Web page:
England head coach Stuart Lancaster, who was previously director of rugby at Leeds Carnegie, also expects to be consulted over any changes.
"I'm sure my opinion will be asked and I guess I've seen it from all ends," Lancaster said.
One idea is for the Premiership to grow to 14 teams for the 2016-17 season.
The talks between Premiership Rugby and the RFU, described as "constant and productive", are a key part of the negotiations around a new agreement between the two parties, with the current deal expiring in 2016.
The potential move is being described as a "moratorium" rather than a permanent ring-fencing, meaning clubs in the Championship may be able to force their way into the top-tier if they could prove their suitability on and off the pitch over a period of time.
Geoff Irvine, chairman of the Championship, told the Daily Telegraph: "We understand that there is a move afoot within Premiership Rugby to go to 14 clubs and either ring-fence or have a play-off.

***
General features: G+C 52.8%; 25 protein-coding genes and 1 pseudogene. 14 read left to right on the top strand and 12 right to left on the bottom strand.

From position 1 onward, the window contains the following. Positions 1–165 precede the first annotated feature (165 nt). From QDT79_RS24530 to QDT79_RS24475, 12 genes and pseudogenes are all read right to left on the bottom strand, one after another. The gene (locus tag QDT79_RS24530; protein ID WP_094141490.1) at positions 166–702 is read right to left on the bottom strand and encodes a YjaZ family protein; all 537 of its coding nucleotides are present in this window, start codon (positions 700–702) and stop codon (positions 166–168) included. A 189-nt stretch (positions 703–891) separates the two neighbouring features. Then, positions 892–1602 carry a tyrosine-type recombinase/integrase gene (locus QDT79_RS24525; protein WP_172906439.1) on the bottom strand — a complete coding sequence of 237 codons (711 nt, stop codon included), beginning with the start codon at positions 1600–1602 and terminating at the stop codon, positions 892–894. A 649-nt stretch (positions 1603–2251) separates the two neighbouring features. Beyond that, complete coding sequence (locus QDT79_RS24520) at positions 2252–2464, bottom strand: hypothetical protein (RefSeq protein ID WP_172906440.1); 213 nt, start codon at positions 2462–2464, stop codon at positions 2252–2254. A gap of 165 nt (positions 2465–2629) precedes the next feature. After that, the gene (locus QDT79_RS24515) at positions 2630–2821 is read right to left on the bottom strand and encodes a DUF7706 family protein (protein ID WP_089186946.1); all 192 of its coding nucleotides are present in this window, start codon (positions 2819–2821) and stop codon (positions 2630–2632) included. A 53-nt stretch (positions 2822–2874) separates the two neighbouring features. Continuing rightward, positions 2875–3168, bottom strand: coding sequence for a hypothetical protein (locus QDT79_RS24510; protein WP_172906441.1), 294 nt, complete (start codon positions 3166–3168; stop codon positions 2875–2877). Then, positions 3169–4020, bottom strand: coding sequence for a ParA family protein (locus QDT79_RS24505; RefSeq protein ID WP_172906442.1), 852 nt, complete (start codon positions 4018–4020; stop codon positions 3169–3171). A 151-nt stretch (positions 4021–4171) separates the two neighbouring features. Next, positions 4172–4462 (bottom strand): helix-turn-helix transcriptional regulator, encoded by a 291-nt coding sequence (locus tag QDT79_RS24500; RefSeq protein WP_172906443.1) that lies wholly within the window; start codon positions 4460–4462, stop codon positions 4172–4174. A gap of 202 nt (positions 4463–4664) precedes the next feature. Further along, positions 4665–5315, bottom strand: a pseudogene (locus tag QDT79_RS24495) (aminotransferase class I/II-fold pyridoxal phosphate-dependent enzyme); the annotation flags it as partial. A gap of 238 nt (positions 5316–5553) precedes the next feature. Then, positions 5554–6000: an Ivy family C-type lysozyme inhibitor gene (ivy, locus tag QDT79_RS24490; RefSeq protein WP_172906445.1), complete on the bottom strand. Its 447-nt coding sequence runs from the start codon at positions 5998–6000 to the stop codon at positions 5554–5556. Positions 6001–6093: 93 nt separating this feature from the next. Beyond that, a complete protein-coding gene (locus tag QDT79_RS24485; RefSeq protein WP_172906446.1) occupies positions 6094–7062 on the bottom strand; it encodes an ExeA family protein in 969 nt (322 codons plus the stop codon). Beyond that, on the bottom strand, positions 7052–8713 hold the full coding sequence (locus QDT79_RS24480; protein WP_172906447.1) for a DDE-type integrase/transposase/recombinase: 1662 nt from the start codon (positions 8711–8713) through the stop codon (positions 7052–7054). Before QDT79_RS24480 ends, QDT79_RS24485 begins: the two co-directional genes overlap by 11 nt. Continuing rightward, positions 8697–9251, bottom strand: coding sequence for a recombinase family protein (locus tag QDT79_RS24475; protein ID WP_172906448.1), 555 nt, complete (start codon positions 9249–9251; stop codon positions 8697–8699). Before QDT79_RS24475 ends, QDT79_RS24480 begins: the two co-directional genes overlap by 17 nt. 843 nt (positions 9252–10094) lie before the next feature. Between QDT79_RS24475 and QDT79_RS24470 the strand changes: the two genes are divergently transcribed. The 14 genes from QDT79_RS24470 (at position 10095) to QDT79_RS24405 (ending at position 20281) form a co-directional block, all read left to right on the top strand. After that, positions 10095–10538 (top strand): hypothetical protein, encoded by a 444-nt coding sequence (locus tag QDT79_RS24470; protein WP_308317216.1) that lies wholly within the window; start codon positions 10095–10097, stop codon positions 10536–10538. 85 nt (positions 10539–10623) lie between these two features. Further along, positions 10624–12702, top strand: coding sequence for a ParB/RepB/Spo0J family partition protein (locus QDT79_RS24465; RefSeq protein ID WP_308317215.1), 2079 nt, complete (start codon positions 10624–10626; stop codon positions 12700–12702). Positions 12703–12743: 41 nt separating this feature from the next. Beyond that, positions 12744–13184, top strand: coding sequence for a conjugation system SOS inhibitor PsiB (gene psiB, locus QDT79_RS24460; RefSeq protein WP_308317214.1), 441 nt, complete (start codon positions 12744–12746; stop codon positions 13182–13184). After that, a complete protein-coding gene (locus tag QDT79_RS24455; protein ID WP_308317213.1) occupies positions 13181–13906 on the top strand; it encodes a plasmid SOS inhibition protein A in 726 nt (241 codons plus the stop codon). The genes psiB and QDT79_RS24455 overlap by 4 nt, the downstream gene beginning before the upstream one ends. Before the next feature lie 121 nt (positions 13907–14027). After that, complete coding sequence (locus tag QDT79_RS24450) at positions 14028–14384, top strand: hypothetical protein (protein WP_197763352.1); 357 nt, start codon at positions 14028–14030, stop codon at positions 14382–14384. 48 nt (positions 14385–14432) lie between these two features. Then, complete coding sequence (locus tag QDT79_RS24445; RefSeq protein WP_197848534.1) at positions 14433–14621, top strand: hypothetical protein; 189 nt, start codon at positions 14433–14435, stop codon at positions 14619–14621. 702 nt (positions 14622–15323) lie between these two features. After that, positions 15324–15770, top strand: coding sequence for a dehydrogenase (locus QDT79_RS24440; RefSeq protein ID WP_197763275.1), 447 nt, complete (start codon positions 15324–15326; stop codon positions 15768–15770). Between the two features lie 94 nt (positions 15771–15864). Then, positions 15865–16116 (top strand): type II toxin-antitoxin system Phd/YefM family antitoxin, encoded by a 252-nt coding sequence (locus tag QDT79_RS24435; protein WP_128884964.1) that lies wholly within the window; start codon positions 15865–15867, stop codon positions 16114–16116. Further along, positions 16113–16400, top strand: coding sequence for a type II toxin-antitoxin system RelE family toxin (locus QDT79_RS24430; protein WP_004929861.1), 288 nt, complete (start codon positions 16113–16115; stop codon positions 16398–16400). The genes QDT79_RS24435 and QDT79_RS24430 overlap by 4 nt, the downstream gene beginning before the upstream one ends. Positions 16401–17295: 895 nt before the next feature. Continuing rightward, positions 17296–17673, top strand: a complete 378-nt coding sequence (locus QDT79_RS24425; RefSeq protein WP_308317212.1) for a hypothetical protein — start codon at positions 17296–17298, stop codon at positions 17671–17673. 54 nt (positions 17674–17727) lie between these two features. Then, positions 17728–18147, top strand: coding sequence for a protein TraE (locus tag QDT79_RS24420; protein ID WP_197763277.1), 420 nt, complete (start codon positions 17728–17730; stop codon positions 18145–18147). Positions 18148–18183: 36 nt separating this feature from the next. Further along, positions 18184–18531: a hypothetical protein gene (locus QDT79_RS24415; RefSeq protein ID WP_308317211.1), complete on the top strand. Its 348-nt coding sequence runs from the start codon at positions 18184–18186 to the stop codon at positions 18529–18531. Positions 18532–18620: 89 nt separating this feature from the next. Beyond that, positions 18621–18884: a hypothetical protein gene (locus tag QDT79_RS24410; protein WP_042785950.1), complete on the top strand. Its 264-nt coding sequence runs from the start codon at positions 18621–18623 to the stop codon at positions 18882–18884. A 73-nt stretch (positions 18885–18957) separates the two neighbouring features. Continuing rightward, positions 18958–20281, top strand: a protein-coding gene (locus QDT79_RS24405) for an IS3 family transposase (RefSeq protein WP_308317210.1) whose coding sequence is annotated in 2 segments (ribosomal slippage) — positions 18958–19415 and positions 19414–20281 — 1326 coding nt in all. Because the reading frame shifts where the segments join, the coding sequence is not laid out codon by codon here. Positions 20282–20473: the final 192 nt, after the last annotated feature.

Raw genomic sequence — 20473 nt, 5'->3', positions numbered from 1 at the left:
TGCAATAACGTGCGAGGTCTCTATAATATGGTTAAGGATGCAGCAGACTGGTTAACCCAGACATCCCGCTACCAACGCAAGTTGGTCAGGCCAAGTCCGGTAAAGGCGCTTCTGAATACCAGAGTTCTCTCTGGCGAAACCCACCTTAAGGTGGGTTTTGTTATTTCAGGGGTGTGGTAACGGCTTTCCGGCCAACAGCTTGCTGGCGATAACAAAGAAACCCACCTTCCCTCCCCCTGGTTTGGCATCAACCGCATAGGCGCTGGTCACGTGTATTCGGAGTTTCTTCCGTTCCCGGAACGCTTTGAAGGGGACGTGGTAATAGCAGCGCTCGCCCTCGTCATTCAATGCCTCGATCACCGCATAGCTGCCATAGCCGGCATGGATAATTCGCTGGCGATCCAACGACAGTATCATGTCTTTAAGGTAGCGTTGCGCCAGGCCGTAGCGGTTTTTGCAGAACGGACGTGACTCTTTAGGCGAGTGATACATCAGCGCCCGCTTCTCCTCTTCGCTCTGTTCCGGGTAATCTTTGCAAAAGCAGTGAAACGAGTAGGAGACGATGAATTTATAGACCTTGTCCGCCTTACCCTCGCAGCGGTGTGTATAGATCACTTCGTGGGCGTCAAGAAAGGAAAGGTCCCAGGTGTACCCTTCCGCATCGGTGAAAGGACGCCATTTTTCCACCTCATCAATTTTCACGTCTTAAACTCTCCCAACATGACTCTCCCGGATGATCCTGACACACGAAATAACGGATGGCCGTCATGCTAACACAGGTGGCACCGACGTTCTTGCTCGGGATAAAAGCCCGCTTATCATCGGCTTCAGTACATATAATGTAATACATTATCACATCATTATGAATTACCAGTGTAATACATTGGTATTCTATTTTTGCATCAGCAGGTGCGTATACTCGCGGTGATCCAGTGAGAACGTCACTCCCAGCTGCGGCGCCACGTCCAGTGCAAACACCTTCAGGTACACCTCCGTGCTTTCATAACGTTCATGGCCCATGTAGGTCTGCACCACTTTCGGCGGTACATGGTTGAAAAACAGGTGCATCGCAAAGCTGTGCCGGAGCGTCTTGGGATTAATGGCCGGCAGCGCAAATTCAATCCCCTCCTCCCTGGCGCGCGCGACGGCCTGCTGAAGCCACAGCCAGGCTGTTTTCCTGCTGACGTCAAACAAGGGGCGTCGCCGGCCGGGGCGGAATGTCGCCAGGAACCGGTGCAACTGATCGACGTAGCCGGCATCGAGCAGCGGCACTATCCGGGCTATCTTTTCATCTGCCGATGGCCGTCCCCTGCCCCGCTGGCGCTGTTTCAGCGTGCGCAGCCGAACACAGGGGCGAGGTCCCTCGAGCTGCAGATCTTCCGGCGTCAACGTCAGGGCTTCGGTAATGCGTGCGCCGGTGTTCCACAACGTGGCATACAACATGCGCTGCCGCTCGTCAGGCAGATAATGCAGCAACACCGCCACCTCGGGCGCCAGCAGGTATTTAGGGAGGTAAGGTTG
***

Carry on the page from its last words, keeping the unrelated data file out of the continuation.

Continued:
"The Championship would be very interested in hearing the details of these discussions and hope at some point that we will be consulted."
The travails of London Welsh - who have yet to record a single win this season - have shown the current chasm between the Premiership and the Championship.
However Bristol and Worcester are two clubs with the infrastructure to compete in the Premiership and they would both be almost certain to feature in any expanded league.
The proposal has support of the Premiership clubs but would also need the approval of the RFU council, which in the past has advocated the retention of the promotion and relegation system.
Ian Connell, board chairman for Championship side the Cornish Pirates, told BBC Sport: "Cornish Pirates welcome a discussion with PRL and feel that we should be consulted. If and when that happens we would intend to play a full part."